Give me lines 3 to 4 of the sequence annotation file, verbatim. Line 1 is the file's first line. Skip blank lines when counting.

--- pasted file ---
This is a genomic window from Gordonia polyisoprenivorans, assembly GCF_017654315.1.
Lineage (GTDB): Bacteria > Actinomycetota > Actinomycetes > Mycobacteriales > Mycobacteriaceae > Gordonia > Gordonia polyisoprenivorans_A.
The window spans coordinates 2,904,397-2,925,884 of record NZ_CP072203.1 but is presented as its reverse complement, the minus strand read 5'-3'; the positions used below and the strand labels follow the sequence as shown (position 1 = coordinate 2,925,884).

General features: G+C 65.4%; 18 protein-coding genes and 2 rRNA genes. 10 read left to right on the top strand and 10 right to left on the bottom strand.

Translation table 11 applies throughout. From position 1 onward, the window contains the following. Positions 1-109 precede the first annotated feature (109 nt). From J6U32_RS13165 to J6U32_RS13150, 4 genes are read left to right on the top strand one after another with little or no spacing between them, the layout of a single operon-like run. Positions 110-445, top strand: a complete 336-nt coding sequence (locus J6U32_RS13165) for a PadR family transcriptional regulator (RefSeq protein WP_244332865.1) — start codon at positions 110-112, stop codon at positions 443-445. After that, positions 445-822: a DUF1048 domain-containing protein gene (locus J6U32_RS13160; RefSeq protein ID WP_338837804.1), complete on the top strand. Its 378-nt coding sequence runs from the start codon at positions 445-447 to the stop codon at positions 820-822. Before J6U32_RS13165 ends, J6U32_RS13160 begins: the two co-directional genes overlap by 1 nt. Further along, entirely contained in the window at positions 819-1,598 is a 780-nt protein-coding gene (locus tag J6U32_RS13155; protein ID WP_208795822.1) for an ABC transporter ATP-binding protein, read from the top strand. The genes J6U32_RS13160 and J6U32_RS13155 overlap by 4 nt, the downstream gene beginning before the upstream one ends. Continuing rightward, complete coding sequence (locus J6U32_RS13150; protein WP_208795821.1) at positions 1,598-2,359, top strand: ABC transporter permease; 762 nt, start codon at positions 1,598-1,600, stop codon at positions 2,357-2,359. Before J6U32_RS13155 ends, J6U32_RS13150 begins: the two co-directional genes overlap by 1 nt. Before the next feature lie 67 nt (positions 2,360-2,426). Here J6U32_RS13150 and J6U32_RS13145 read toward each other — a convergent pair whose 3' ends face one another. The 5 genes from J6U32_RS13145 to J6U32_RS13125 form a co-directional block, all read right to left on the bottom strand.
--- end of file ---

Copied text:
The window spans coordinates 2,904,397-2,925,884 of record NZ_CP072203.1 but is presented as its reverse complement, the minus strand read 5'-3'; the positions used below and the strand labels follow the sequence as shown (position 1 = coordinate 2,925,884).

General features: G+C 65.4%; 18 protein-coding genes and 2 rRNA genes. 10 read left to right on the top strand and 10 right to left on the bottom strand.